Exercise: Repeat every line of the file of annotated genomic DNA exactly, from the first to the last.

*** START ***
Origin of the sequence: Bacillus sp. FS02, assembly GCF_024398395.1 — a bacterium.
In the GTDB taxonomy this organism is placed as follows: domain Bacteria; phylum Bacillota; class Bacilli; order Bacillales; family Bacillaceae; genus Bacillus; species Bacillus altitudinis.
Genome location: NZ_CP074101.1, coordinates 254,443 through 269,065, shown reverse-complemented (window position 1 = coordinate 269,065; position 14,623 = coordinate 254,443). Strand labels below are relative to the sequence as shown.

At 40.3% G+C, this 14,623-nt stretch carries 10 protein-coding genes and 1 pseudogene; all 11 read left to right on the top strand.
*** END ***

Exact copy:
Origin of the sequence: Bacillus sp. FS02, assembly GCF_024398395.1 — a bacterium.
In the GTDB taxonomy this organism is placed as follows: domain Bacteria; phylum Bacillota; class Bacilli; order Bacillales; family Bacillaceae; genus Bacillus; species Bacillus altitudinis.
Genome location: NZ_CP074101.1, coordinates 254,443 through 269,065, shown reverse-complemented (window position 1 = coordinate 269,065; position 14,623 = coordinate 254,443). Strand labels below are relative to the sequence as shown.

At 40.3% G+C, this 14,623-nt stretch carries 10 protein-coding genes and 1 pseudogene; all 11 read left to right on the top strand.